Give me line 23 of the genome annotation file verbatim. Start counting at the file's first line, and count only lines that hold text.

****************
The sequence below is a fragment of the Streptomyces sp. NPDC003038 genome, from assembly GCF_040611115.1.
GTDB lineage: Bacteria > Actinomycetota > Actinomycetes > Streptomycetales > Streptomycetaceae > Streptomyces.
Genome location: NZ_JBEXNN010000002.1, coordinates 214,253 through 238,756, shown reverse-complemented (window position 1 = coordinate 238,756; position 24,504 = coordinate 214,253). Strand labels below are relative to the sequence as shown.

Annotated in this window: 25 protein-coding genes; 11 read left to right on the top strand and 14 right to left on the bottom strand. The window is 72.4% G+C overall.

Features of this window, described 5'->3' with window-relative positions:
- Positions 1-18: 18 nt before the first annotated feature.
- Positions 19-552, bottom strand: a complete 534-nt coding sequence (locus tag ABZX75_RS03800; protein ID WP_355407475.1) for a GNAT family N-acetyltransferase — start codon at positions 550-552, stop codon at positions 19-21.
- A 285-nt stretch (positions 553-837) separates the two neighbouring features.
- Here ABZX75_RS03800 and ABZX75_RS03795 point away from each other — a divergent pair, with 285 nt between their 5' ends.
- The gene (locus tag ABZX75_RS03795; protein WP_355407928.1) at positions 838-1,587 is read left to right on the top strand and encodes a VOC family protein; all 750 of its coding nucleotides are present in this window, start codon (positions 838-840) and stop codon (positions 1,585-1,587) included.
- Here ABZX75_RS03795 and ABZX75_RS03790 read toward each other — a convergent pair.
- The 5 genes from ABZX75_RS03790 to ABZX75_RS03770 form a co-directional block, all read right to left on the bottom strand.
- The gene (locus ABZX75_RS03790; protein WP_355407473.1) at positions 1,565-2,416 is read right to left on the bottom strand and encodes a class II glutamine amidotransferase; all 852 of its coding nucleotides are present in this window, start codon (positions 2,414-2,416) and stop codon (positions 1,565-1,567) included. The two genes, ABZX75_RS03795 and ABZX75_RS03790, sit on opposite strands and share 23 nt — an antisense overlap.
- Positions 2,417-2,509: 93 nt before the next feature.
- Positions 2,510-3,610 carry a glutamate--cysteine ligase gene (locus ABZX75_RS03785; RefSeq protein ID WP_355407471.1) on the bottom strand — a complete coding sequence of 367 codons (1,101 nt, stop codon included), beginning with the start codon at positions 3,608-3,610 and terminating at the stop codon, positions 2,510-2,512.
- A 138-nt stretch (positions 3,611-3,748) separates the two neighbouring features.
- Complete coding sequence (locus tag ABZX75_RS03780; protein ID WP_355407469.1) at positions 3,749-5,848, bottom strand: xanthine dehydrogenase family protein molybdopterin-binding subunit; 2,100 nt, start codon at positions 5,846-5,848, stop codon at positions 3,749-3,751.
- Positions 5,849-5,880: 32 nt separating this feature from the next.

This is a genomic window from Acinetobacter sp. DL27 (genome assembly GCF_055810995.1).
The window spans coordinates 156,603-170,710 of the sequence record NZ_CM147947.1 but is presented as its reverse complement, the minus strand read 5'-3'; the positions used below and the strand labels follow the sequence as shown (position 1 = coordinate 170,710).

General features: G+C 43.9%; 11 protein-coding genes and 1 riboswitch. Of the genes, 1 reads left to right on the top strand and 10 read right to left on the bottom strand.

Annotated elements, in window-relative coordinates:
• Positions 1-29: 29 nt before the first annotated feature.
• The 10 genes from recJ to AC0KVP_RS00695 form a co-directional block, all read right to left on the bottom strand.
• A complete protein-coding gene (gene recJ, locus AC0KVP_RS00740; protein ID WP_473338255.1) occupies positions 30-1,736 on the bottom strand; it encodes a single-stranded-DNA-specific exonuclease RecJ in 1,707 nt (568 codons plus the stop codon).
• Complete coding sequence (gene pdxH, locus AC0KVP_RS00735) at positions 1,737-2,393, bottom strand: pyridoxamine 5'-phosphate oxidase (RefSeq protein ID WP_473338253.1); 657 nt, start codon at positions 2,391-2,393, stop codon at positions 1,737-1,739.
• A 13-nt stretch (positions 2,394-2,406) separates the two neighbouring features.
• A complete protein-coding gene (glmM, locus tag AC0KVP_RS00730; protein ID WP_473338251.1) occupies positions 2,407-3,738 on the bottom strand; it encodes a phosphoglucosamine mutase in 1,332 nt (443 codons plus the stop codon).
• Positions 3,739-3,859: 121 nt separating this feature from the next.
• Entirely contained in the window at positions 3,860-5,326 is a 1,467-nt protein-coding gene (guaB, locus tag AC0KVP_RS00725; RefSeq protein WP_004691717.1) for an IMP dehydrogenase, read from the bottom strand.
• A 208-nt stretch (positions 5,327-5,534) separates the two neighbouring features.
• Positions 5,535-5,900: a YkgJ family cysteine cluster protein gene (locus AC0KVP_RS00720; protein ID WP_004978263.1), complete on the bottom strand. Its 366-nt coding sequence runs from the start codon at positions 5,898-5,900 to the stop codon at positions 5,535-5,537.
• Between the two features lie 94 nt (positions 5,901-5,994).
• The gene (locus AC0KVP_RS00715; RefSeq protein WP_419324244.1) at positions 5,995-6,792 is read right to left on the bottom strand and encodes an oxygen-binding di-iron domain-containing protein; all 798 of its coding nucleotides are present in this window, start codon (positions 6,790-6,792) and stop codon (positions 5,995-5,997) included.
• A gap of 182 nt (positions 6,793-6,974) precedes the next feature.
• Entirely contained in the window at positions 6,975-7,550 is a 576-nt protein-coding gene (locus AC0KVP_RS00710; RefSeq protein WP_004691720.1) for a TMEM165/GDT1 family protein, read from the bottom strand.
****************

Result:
• Positions 1-29: 29 nt before the first annotated feature.